Today’s resignation speech from prime minister Theresa May has finally put paid to all the speculation about the timing of her departure, as she announced she will depart on 7 June, after the D-day commemorations and President Trump’s official visit, as the curtain comes down on what was a turbulent two years in the wake of her lost majority in June 2017.

While her durability hasn’t been in question, her competence and limitations certainly have been. It is also true she has tried her best to get the best deal possible, albeit through a very narrow view of what she thought Brexit should look like.

As she stood there, and finally admitted defeat, it would have taken someone with a heart a stone not to feel a little bit sorry for her. Dealt a lousy hand, she added to her problems by making serious mistakes in her approach when it became clear she had no majority for the type of Brexit that would be able to make it past MPs in the House of Commons, let alone her own MPs, who have shown all the discipline and cohesion of a children’s playgroup, these past two years.

They say the England football manager is the 'impossible job', but I would imagine the Conservative party leader and UK prime minister runs a close second in these fractious times. 

By not reaching out to more moderate MPs outside her party, she might have been able to reach out beyond the Labour front bench, who showed little interest in making her job any easier in trying to get a Brexit deal through parliament. In any case a new leader is likely to face the same parliamentary arithmetic that stymied Mrs May, which means that the possibility of a new general election remains real.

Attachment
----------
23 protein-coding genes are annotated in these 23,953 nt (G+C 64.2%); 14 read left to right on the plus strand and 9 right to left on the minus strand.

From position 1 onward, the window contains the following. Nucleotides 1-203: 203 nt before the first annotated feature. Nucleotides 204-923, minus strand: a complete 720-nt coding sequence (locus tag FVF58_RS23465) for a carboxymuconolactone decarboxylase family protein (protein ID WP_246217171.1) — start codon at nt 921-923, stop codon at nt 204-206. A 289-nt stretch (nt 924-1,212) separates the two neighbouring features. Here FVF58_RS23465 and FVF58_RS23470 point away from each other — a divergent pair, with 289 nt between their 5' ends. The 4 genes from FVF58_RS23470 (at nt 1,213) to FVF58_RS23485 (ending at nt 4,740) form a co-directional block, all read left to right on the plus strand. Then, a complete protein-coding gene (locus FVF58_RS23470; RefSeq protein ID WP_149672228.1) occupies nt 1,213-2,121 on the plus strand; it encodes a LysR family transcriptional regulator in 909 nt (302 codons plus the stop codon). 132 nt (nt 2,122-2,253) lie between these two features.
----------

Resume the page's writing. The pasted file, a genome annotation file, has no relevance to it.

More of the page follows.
The general assumption is that Boris Johnson will make it on to the final ticket to be voted on by the Conservative party membership. This might not be the done deal people presume, given that Boris is quite toxic to some MPs still within the party, and he could find that some MPs try and block his attempts to get on the ticket.

The opposition parties will also no doubt trot out their demands for a new election, though any keenness to hold one is likely to be tempered by how badly the Conservative and Labour party do when the European election results are announced on Sunday. A good showing for the Brexit party could also complicate matters in terms of optics as it might prompt EU leaders to perceive the UK is a lost cause, and reinforce President Macron’s view that the UK should be cut loose in October. On the other had a good Lib Dem showing might offer EU leaders a chink of sunlight that another extension might prompt a change of heart, or the possibility of another vote.

The next few weeks should offer an insight into whether the Conservative party can hold together around a new leader, particularly if that leader is Boris Johnson. In any case what shouldn’t be forgotten in all of this, is that in the absence of another election, or referendum, a no-deal Brexit still remains the current default position.

 

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